The practice of my art has taken me in many directions over the years including commercial art and design, sign painting, screen printing and printmaking. Currently I am painting almost exclusively with oil paint on prepared canvas. My latest series of work has taken me away from a loose expressionist approach toward a more representational 'realist' approach to the subject matter. I find his approach essential to the elucidation of the intent of my art.
I do not pretend to say anything new with my art. It is my opinion that everything is already said. At best my art is an interruption. My works are also suggestive of a narrative. They exist within a network of 'already' narrative, a web of social exchange - language, action, significations, and representations - all of which are read against a background of western culture serving as a mechanism of collectivity. In this context of the agreed upon, the collective realm, there is no originality. My work is a product of this collective cultural voice, the shared cultural meanings and codes. Regardless of the intended meaning of my work, it is in the interpretation the viewer brings to the work, in the act of viewership, that the works are turned inside out. Where the discourse starts to take place. 'Interpretation enunciates the multiple fields of visuality and surfaces of interpretation that are articulated in the work' (Bhabha). We live in, and my work cannot be other than an expression of, already agreed upon historical narratives that have culminated in and include post-modern notions and practices.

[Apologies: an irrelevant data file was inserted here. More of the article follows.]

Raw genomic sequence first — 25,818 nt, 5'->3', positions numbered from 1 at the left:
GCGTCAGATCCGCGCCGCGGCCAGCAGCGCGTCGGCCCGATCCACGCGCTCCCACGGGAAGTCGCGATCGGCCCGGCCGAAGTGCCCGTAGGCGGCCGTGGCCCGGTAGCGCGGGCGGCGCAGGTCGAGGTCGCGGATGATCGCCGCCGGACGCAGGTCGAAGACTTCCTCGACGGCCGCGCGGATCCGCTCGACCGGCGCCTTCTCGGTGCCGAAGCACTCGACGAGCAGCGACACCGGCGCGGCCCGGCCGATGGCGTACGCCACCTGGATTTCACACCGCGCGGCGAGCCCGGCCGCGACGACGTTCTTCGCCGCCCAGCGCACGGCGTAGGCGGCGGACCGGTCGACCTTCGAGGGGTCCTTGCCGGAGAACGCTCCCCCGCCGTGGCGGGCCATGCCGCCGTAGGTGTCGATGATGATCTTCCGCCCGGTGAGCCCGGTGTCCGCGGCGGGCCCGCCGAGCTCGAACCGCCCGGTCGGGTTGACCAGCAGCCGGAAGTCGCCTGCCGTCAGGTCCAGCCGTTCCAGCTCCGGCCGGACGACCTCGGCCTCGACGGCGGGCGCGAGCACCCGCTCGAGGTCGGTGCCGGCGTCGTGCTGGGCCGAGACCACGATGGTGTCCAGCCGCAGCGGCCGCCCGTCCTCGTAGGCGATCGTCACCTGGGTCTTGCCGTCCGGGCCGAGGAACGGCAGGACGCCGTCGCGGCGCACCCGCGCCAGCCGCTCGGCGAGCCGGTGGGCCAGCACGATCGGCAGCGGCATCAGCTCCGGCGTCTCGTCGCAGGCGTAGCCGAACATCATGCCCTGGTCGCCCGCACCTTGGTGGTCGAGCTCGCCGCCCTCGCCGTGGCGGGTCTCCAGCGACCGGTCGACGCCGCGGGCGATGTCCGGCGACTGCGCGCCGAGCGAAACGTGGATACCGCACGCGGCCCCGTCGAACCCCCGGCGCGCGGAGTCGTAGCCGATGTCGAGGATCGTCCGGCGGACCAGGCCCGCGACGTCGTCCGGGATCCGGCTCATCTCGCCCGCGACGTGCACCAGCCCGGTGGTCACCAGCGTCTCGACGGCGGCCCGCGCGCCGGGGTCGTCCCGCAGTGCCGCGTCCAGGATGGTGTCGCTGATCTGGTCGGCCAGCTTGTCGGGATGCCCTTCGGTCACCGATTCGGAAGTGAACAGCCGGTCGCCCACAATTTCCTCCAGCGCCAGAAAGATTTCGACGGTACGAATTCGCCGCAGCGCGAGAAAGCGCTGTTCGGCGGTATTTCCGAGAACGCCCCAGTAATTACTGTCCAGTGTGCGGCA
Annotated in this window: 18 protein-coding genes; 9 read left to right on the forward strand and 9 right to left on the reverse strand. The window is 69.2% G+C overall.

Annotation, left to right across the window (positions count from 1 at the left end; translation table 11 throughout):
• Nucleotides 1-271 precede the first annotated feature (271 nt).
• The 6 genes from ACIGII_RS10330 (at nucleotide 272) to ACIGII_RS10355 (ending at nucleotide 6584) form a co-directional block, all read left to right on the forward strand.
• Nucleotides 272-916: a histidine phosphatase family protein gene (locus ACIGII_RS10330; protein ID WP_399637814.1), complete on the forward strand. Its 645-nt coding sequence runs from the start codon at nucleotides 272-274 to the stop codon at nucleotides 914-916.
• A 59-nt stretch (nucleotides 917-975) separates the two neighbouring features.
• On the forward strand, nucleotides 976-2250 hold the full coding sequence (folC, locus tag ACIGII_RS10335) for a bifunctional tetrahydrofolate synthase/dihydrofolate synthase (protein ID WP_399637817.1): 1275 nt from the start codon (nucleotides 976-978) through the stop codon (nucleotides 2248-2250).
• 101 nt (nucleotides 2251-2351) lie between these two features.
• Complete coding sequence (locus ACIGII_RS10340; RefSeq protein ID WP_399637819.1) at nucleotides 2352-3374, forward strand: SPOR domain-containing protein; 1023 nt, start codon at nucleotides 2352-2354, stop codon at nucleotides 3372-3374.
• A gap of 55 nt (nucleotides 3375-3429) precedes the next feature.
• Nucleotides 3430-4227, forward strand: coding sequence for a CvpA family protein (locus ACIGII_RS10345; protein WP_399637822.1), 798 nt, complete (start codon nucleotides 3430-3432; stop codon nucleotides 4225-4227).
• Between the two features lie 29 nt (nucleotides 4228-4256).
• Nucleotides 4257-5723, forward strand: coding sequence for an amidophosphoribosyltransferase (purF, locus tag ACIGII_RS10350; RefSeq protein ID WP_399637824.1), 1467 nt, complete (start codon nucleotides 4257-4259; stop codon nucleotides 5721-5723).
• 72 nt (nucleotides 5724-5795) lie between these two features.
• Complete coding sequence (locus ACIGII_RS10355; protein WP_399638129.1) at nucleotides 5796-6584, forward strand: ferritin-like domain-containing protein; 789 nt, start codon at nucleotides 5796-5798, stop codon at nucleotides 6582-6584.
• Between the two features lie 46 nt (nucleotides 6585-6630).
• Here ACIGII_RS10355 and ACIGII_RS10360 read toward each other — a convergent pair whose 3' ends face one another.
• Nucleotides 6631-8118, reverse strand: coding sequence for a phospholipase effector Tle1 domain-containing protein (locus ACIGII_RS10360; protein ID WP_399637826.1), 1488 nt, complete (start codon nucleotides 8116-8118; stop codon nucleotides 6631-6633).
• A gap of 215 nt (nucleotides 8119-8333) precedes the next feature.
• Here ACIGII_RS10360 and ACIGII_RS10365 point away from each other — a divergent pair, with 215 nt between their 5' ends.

In choosing subject matter, it is usually that which is most obvious, most visible in the day-to-day of our culture, that captures my attention. It is my intention to recontextualize the ordinary, the taken for granted, and place it in a context of the sublime so that it occurs as ridiculous. Ordinary everyday occurrences such as war, recycling, walking or bicycling, crossing the street and the practices and ideologies surrounding these events are then recontextualized in order to strip away, reveal or distort the obvious cultural meanings associated with it. To me a painting is successful when it interrupts, or disrupts, the already narrative associated with the usual, or obvious interpretation of the subject matter. This approach occasionally occurs as humorous, or ironic; however, I assert my work contains no humour. If the viewer finds humour, possibly in the discourse between the painted and the viewer, something was interrupted.